An extraordinary human being with a keen intellect and a great sense of integrity, honesty, compassion and wisdom.

This was how Mgr Charles J. Scicluna, a Promoter of Justice at the Congregation for the Doctrine of the Faith at the Vatican, yesterday described Pope Benedict XVI.

Contacted by telephone in Rome, Mgr Scicluna said there was great joy in St Peter's Square on the election of the new Pope.

"Yesterday, while going to work on the bus, I met a young priest who joyfully told me: 'I am a Ratzinger fan'."

When it was pointed out to Mgr Scicluna that the cardinals opted to elect a 78-year-old rather than a younger prelate, he said Cardinal Ratzinger was in a good state of health.

"The Cardinals did not want a long Papacy after that of the late Pope. They went for a short Papacy which is more or less 'the natural law' in such cases. One would need alternation.

"Although the Pope is German - he was Bishop of Munich - he has spent the last 23 years in Rome. His is an international perspective with his command of languages and his close connection with all the cardinals who met him as head of the Congregation of the Doctrine of the Faith whenever they visited Rome to call on Pope John Paul II."

Cardinal Ratzinger is the Cardinal Prefect of the Congregation of the Doctrine of the Faith. The other top three superiors of the congregation are the Archbishop's secretary Angelo Amato, the under secretary Joseph Augustin Di Noya OP and Mgr Scicluna, who was appointed to this post by Pope John Paul II on the advice of Cardinal Ratzinger.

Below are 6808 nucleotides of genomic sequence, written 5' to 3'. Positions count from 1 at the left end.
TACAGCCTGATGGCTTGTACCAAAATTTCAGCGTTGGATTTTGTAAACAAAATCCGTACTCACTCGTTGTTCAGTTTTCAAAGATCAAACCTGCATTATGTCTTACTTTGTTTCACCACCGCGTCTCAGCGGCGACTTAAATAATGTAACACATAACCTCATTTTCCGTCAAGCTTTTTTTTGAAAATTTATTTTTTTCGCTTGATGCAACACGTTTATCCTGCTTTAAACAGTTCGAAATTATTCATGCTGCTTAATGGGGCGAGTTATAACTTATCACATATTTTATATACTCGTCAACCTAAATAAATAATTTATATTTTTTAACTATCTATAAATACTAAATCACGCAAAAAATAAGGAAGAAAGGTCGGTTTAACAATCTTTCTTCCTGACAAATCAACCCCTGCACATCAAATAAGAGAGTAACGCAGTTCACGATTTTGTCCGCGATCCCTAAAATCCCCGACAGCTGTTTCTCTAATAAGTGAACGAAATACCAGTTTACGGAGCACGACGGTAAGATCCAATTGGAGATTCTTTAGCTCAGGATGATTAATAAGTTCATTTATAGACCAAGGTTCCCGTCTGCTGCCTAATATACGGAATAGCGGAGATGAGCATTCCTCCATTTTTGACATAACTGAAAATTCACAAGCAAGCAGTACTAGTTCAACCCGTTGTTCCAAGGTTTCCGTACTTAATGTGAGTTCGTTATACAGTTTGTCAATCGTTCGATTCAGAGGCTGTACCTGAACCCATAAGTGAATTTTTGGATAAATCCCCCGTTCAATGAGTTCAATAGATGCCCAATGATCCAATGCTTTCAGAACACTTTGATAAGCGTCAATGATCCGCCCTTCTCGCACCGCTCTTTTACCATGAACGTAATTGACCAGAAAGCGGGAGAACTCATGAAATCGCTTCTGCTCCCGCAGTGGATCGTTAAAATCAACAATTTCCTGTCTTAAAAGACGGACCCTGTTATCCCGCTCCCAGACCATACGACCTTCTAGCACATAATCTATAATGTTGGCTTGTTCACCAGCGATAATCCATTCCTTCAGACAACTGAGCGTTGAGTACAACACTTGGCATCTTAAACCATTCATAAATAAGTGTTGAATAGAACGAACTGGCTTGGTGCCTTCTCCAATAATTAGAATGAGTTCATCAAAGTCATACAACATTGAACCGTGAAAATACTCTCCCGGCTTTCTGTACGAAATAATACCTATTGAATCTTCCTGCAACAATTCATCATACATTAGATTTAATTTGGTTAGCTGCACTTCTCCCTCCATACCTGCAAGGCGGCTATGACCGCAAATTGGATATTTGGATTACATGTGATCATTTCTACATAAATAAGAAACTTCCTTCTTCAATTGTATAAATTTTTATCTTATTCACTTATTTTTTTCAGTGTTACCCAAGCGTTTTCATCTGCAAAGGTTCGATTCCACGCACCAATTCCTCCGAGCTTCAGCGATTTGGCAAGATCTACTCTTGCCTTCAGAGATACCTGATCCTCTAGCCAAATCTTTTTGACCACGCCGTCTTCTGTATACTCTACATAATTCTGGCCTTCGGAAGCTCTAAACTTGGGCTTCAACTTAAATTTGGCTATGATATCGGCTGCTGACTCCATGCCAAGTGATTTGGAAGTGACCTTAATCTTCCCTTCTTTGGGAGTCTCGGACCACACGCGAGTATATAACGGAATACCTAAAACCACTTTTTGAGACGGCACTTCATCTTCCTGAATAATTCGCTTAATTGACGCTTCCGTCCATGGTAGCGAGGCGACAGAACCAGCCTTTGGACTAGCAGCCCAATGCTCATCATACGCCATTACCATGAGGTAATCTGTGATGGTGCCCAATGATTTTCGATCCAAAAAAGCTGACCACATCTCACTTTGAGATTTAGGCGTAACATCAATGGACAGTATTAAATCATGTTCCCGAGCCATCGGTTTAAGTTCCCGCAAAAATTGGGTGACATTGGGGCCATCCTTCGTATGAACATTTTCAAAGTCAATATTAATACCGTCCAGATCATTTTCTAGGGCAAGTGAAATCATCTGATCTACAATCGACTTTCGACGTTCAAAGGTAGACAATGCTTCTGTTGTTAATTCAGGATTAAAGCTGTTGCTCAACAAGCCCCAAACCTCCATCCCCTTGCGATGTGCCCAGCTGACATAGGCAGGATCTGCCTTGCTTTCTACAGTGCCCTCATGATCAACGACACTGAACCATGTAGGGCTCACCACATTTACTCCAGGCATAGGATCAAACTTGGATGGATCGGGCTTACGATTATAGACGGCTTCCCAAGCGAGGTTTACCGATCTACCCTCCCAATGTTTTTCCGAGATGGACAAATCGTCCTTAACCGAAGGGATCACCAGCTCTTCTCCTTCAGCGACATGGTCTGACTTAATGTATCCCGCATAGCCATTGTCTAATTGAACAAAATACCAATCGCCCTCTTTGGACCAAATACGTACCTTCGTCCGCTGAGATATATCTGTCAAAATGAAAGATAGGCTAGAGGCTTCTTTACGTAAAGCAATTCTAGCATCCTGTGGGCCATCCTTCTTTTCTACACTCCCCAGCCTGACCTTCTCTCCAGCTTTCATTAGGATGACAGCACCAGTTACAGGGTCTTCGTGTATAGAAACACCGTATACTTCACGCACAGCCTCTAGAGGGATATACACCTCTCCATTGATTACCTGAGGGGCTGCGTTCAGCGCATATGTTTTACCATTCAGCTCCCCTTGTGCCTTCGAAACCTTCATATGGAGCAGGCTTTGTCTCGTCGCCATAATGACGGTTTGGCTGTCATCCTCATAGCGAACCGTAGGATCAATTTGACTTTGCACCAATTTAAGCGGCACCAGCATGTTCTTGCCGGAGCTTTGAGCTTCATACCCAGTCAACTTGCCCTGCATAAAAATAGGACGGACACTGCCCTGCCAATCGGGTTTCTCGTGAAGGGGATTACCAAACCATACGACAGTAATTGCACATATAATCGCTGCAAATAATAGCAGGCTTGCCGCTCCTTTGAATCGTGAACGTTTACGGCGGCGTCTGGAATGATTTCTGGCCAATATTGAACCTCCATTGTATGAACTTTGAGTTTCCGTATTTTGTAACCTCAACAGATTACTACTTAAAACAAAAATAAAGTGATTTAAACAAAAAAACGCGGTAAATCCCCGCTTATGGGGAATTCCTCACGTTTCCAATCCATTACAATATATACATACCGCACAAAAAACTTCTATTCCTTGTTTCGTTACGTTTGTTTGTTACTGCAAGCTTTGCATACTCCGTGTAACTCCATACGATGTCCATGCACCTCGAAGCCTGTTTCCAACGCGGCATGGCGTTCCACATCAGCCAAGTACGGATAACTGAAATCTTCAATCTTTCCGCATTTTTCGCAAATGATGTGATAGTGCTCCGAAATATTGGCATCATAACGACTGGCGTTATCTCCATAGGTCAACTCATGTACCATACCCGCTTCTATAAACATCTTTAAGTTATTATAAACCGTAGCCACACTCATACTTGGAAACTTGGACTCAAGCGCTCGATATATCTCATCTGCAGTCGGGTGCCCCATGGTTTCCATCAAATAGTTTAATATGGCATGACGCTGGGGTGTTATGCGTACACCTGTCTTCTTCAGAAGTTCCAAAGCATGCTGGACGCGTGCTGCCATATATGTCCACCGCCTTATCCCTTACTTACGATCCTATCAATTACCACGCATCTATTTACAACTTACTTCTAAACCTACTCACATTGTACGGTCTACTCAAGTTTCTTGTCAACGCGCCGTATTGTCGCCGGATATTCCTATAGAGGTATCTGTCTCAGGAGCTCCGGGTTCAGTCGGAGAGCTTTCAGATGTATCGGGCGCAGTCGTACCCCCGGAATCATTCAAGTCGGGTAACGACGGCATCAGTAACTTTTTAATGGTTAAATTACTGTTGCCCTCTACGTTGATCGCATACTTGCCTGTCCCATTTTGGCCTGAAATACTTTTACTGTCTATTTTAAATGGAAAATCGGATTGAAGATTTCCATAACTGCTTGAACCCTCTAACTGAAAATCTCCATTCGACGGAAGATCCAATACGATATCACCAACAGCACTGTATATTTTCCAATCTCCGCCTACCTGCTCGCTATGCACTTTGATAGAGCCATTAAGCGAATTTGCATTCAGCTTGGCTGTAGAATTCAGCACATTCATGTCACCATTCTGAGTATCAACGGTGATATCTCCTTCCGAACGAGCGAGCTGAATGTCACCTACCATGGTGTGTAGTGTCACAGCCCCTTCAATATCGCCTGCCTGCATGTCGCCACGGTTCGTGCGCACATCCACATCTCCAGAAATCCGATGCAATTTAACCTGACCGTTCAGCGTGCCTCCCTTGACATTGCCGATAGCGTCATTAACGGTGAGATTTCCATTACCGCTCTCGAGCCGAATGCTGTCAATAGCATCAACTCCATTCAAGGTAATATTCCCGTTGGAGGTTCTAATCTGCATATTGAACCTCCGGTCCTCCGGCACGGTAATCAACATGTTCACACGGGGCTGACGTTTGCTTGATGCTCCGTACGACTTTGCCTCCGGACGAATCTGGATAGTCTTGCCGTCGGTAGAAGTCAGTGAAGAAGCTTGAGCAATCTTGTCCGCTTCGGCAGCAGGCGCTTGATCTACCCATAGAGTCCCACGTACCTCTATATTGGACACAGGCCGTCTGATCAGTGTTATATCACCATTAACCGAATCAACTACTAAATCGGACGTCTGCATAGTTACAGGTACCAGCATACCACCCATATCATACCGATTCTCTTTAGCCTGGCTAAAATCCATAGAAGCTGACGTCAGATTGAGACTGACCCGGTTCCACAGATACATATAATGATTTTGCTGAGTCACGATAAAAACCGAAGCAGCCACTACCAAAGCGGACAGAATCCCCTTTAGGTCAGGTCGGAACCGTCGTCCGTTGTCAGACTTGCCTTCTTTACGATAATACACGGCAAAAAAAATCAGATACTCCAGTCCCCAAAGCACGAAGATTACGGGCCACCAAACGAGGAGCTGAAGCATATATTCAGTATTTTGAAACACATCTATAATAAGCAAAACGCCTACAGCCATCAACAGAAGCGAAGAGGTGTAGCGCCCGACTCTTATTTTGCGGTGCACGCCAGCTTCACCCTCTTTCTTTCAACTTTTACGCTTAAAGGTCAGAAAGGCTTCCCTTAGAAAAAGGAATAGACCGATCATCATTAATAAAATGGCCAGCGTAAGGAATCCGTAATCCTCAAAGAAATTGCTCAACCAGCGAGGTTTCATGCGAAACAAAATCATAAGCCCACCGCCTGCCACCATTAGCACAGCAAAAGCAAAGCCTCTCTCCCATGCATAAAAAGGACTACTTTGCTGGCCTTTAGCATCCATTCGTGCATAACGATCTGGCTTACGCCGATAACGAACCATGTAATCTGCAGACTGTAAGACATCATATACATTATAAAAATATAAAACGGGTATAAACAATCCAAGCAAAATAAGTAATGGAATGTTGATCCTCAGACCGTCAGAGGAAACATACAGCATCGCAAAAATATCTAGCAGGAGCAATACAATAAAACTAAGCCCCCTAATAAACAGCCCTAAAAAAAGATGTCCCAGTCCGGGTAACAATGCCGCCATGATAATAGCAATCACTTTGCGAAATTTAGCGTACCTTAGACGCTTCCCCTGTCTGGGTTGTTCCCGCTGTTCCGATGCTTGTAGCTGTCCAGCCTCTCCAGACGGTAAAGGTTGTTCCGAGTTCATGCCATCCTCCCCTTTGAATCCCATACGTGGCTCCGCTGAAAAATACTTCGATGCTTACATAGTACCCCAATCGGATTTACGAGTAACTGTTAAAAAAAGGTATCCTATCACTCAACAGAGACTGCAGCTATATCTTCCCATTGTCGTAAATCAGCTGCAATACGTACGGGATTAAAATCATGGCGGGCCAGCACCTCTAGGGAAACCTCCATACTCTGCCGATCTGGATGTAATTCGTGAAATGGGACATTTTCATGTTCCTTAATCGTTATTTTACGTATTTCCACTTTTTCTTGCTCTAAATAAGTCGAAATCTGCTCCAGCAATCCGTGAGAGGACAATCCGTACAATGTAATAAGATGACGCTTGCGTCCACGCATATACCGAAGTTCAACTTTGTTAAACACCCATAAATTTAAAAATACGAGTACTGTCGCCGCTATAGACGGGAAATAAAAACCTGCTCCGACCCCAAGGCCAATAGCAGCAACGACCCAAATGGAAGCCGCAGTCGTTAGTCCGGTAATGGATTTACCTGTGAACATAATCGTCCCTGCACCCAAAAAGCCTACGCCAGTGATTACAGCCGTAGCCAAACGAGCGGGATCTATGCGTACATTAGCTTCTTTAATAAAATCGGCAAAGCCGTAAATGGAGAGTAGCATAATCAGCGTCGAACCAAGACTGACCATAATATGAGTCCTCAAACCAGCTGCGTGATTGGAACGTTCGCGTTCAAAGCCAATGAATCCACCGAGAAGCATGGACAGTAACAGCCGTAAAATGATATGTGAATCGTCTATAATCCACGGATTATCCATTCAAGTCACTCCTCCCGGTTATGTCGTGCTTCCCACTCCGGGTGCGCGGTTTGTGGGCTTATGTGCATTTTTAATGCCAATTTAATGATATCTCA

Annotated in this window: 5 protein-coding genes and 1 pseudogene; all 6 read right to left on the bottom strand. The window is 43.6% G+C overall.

Mgr Scicluna graduated as a lawyer from the University of Malta and continued his studies at the Gregorian University in Rome.

Saying that he does not know much about the private life of the new Pope, Mgr Scicluna, who has been at the Congregation for the past three years, said the cardinal is an immensely serious man who harbours a great love for the Church and who will give it a great sense of direction.

"He is an extremely cultured man who exudes courtesy and modesty. He is a lover of the arts and enjoys listening to music. In fact he is an accomplished pianist although I do not know whether he still practices."

Why did the cardinals not choose a South American to be Pope?

"Cardinal Ratzinger had a lot of bad press particularly from theologian Hans Kung. He was not expecting to be elected and, moreover, he was afraid of the burden that the post carries. The other cardinals knew him well."

But was this not in itself an advantage over the other cardinals?

"Without any doubt that is the case, but the same is true of Cardinal Angelo Sodano, Secretary of State, who is the Vatican's top diplomat."

Is it possible that being a conservative, the new Pope might attempt to build a bridge with the liberals in the Church?

"His is a most open spirit and he is a good listener. We are in good hands. One should not exclude the possibility that he will try to unite the Church.

"The Church is in for a lot of welcome surprises," Mgr Scicluna said.

Independent journalism costs money. Support Times of Malta for the price of a coffee.

Support Us